The late 1960’s and early 1970’s saw the rise of the mini-computer. These computers were mini because they no longer took up an entire room. While not something you would stick on your desk at home, they did fit under the desk of many offices. Typically there were built with multiple large circuit boards and their processor was implemented with many MSI (medium scale integration) IC’s and/or straight TTL. TTL versions of the 1970’s often were designed around the 74181 4-bit ALU, from which 12, 16 or even 32-bit processor architectures could be built from. DEC, Wang, Data General, Honeywell, HP and many others made such systems.
By the mid-1970’s the semiconductor industry had advanced enough that many of these designs could now be implemented on a few chips, instead of a few boards, so the new race to make IC versions of previous mini-computers began. DEC implemented their PDP-11 architecture into a set of ICs known as the LSI-11. Other companies (such as GI) also made PDP-11 type IC’s. HP made custom ICs (such as the nano-processor) for their new computers, Wang did similar as well.
Data General was not to be left out. Data General was formed in 1968 by ex DEC employees whom tried to convince DEC of the merits of a 16-bit minicomputer. DEC at the time made the 12-bit PDP-8, but Edson de Castro, Henry Burkhardt III, and Richard Sogge thought 16-bits was better, and attainable. They were joined by Herbert Richman of Fairchild Semiconductor (which will become important later on.) The first minicomputer they made was the NOVA, which was, of course, a 16-bit design and used many MSI’s from Fairchild. As semiconductor technology improved so did the NOVA line, getting faster, simpler and cheaper, eventually moving to mainly TTL.
Data General released the microNOVA mN601 in late 1976 based on their NOVA 3 minicomputer. The mN601 was a NMOS design running at 8.3MHz. It was packaged in a 40-pin DIP and dissipated 1W. It required a 2 phase (4.16MHz non-overlapped) clock, and four different power supplies. Not a particularly easy design to work with. The microNOVA is a 16-bit accumulator based design, with a 16-bit address/data bus and 15-bit PC. I/O is handled serially, 2 I/O ports each send 8-bits of data (synchronized by an I/O clock) to complete a 16-bit I/O operation. This serial I/O handling allowed the mN601 to actually have 3 unused pins, nearly unheard of in 1976.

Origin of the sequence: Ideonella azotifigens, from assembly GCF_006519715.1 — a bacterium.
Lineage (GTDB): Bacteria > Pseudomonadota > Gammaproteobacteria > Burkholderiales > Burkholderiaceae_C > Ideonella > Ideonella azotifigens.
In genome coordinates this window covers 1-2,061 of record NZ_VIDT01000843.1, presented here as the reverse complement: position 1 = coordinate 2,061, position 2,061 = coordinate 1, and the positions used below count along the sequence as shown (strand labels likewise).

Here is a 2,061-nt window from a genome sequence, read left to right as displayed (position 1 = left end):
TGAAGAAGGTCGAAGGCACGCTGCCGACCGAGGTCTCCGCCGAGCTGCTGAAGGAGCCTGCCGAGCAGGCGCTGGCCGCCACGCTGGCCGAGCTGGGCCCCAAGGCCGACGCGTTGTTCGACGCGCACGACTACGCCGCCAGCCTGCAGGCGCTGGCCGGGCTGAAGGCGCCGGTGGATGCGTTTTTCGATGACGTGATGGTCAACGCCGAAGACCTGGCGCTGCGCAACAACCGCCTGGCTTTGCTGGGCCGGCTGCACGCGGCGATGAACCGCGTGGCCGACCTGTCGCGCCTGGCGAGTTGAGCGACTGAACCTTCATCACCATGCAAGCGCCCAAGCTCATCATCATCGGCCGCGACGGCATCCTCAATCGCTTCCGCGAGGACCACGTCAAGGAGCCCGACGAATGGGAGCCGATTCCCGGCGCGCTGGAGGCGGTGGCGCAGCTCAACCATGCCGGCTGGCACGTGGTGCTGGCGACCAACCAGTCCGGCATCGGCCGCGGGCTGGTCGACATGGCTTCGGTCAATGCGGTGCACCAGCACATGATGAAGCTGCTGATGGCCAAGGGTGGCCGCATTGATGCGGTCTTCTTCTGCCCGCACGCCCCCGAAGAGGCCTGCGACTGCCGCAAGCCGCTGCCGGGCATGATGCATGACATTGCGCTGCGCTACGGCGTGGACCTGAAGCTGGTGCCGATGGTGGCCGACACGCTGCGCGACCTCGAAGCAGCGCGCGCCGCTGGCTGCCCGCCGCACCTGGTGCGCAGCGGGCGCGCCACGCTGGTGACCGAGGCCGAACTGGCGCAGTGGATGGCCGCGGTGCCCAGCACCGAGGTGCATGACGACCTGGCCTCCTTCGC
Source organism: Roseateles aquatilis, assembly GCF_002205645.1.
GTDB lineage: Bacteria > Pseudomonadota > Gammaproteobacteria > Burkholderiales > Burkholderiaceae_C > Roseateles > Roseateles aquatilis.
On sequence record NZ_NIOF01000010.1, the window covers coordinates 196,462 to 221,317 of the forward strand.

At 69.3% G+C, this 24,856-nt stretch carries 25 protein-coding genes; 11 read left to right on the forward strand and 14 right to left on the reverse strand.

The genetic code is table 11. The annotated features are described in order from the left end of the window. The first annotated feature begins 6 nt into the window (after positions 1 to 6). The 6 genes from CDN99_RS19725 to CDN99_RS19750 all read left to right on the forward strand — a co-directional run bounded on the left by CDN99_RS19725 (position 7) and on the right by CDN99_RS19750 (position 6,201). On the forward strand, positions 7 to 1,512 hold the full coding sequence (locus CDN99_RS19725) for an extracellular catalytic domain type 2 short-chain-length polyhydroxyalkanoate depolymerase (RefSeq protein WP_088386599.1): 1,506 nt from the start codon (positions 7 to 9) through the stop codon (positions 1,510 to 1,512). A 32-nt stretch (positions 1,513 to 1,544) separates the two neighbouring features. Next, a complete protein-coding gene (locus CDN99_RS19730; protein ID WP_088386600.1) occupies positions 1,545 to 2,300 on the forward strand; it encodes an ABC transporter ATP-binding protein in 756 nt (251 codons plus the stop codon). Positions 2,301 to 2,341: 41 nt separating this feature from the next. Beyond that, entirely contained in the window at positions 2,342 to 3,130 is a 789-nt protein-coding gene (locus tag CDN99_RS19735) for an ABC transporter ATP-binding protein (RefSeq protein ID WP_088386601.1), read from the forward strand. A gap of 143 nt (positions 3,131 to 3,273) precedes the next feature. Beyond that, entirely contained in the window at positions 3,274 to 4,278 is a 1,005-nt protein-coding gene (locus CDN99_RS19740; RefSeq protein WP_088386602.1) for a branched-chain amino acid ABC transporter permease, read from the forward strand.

Being based on a minicomputer made for a rather powerful instruction set. The mN601 has 72 instructions but most of them are highly serial, meaning that one instruction actually completes multiple tasks, common in a minicomputer but certainly not for a general purpose processor of the time. The processor even supported hardware multiply and divide. Memory addressing used 15-bits (one bit was reserved for telling the processor it was using indirect addressing) which allowed for access of up to 64K of memory (32kx16 bits).
In 1979 DGC released the mN602, based on the NOVA 4. The power supplies were reduced from 4 to 3, and memory support was now a full 128K using bank switching (this being the main difference between the NOVA 3 and NOVA 4). A new high speed data channel was added (making use of the previously unused pins) allowing I/O speeds of up to 2 MBytes/sec.
One of the more interesting aspects of the microNOVA was how it was sold. Unlike most minicomputers manufacturers of the time, Data General would not restrict you to just buying a system from them. If you wanted to deign your own Data General offered microNOVA boards, chipsets, and single processors. A development board would cost around $600 while a mN602 processor could be had for $75. The benefits of this were by increasing sales, even of just the IC’s, they could benefit from slightly higher economies of scale, as well as a wider development base. DEC later adopted a similar philosophy but Data General was the first.
There was one of NOVA compatible IC, which was made by Fairchild. The Fairchild F9440 was compatible with the original NOVA (it lacked a stack pointer which was added later in the NOVA line) and was made on an isoplanar I2L process and ran somewhat faster than the microNOVA, clocked at 10MHz. The only problem was Fairchild did not get permission to make a NOVA compatible processor so was subject to a lawsuit about the 9440. That and its $395 price did not help its sales.
The microNOVA continued to be made and sold into the mid-1980’s until it was eclipsed by 32-bit designs, specifically the Eclipse MV/8000. In the late 1980’s Data General released the 32-bit AViiON (NOVA ii), based on the Motorola 88000 RISC processor. Unfortunately for Data General Motorola ended development of the 88K when they decided to transition to PowerPC. Data General was unable to recover and eventually sold to EMC (owners also of VMWare and RSA Security) in 1999.
Perhaps then, NOVA was a fitting name, quickly appearing, bright and powerful, dominating the industry in many ways, before slowly fading to obscurity.